Rev. Dr. Marvin A. McMickle’s Charge/Challenge in Morning Worship of the Access and Equity for Women Clergy Conference

Rev. Dr. Marvin A. McMickle, photo by Paula Clayton Dempsey

Rev. Dr. Marvin A. McMickle, President of Colgate Rochester Crozer Divinity School, delivered this powerful charge/challenge to participants at the Access and Equity for Women Clergy Conference in the morning worship service on Friday, October 25, in Davis Chapel of Wake Forest Divinity School.          

As we begin this conference devoted to the pursuit of equity for women seeking careers in ministry, my responsibility is to set before us a challenge that can provide a rallying cry for all that will follow us and inform us over the course of the next two days. In doing so I want to refer to an article that was written a few weeks ago by Leonard Pitts, the syndicated columnist for the Miami Herald. He wrote about two adjoining neighborhoods in Miami; Coconut Grove that is a solid middle class white neighborhood and West Grove that he described as a hard-scrabble black neighborhood that was like something from the other side of the world.

Toxic material was found in the soil of playgrounds in both of those neighborhoods, but how that problem was treated was as different as night and day. The soil in Coconut Grove was immediately deemed dangerous, and it was  removed and replaced within three days. However, that same soil in West Grove was deemed not to be hazardous, and was not removed until more than  three months had gone by. What was not tolerated in one neighborhood was ignored, accepted, and tolerated in the neighborhood just next door. What Leonard Pitts wanted to know was how it was possible that this obvious act of inequity and injustice could take place in 21st century America.

I want you to hear the conclusion reached by Pitts:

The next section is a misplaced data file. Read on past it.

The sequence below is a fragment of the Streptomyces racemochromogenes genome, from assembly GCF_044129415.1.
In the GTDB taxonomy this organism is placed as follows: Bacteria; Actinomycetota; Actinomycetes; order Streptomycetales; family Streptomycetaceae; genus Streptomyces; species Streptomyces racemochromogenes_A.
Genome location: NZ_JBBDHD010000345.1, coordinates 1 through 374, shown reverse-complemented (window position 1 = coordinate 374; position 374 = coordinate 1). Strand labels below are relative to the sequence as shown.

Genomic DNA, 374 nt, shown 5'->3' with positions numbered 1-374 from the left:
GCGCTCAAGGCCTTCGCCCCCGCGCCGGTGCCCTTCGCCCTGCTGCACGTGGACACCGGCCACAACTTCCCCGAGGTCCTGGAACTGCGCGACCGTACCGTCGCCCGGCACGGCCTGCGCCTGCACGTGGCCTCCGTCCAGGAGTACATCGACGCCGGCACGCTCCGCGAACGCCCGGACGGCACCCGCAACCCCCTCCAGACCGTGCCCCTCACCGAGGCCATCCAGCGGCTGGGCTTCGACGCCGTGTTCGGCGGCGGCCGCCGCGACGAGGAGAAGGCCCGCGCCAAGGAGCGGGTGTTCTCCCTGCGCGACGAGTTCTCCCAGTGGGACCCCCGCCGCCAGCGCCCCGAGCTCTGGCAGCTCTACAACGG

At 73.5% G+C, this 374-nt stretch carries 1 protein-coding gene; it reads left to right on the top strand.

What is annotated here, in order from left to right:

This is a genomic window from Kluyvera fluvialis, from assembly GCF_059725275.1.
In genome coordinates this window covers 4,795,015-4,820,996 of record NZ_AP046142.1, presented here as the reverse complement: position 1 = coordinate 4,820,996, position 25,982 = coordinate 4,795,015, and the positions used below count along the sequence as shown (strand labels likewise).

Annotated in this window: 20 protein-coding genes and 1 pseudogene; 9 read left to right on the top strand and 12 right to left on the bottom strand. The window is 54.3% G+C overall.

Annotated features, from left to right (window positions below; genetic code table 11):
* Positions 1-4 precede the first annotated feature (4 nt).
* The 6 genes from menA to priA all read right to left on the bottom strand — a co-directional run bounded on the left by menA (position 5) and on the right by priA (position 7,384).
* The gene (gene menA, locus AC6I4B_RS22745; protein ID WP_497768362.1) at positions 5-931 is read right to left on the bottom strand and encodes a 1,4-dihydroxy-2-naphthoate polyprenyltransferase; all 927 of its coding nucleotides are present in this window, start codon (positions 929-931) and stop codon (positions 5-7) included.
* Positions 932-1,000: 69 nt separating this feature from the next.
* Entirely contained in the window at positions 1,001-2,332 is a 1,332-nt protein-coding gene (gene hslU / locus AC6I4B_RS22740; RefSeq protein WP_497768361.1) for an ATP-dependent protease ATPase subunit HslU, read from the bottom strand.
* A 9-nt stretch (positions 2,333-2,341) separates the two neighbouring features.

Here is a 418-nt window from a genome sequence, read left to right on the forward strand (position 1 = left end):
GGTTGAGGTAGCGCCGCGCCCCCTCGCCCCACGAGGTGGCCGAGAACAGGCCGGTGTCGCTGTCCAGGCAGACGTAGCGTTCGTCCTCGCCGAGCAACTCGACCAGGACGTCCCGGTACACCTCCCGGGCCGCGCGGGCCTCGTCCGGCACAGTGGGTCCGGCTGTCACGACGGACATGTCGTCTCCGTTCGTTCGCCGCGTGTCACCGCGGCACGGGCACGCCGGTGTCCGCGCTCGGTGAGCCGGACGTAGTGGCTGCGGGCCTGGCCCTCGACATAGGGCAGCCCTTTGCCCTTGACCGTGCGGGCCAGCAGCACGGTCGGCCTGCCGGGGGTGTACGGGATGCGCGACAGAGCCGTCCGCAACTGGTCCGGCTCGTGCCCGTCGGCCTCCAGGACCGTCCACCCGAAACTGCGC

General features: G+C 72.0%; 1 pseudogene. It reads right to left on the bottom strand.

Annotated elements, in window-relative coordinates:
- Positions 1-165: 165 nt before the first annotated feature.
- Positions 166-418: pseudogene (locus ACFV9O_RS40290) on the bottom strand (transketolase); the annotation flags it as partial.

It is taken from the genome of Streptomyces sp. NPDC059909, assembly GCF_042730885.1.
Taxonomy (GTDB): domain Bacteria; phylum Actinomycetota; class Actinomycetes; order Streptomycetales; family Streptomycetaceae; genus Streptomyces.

These inequities exist because we allow them,
    because we condone by our silence the second-class
    citizenship of those who are not us. People have the
    right to expect they will be treated as if they matter,
    even if they live on the other side of the world.
Hear and consider three points embedded in the analysis of Leonard Pitts as to why inequity exists between groups:
    1.    We allow it to happen.
    2.    We condone it by our silence.
    3.    We treat as second-class citizens those who are not us.

That is the theme I want to set before us as we begin our work today. People have a right to expect they will be treated as if they matter. When that expectation is not met, whether due to race, or gender, or anything else that marks a person as “not one of us” we should not condone by our silence the second-class treatment of other people. I say again, “We should not condone by our silence the second-class treatment of others who are defined by someone as being “not one of us.”

There is a necessary alternative to condoning inequity by our silence, and it is found in the words of  Isaiah 58:1ff who says : Cry aloud and spare not. In pursuit of equity for women in ministry we all must cry aloud and spare not. In standing against those who treat women as second-class citizens in the life and work of the church we must cry aloud and spare not. To male clergy who reserve unto themselves opportunities and responsibilities they believe were never intended to be exercised by women we must cry aloud and spare not.  To pastoral search committees such as the one on which my mother served some years ago who announced they would rather choose an unqualified man over a well-qualified woman we must cry aloud and spare not.